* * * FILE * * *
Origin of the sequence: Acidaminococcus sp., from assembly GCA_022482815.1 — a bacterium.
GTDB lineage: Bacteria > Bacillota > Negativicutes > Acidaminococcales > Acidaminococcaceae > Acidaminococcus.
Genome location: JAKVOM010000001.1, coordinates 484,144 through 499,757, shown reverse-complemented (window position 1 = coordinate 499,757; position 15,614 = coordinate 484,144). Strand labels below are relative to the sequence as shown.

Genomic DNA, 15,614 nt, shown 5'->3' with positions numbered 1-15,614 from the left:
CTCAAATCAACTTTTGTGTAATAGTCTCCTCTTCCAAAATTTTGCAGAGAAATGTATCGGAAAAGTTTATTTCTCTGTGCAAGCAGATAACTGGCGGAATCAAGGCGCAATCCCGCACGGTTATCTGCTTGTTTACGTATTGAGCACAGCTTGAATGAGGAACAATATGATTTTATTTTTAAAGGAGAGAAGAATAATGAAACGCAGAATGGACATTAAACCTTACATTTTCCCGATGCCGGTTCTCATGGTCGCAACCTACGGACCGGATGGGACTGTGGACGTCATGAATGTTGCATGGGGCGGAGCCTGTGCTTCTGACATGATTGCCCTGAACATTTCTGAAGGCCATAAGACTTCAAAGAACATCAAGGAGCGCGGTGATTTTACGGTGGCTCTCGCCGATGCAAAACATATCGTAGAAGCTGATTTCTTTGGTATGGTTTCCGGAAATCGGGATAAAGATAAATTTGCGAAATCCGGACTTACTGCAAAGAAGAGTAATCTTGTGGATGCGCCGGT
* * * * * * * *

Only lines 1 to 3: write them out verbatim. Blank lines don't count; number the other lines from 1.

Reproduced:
Origin of the sequence: Acidaminococcus sp., from assembly GCA_022482815.1 — a bacterium.
GTDB lineage: Bacteria > Bacillota > Negativicutes > Acidaminococcales > Acidaminococcaceae > Acidaminococcus.
Genome location: JAKVOM010000001.1, coordinates 484,144 through 499,757, shown reverse-complemented (window position 1 = coordinate 499,757; position 15,614 = coordinate 484,144). Strand labels below are relative to the sequence as shown.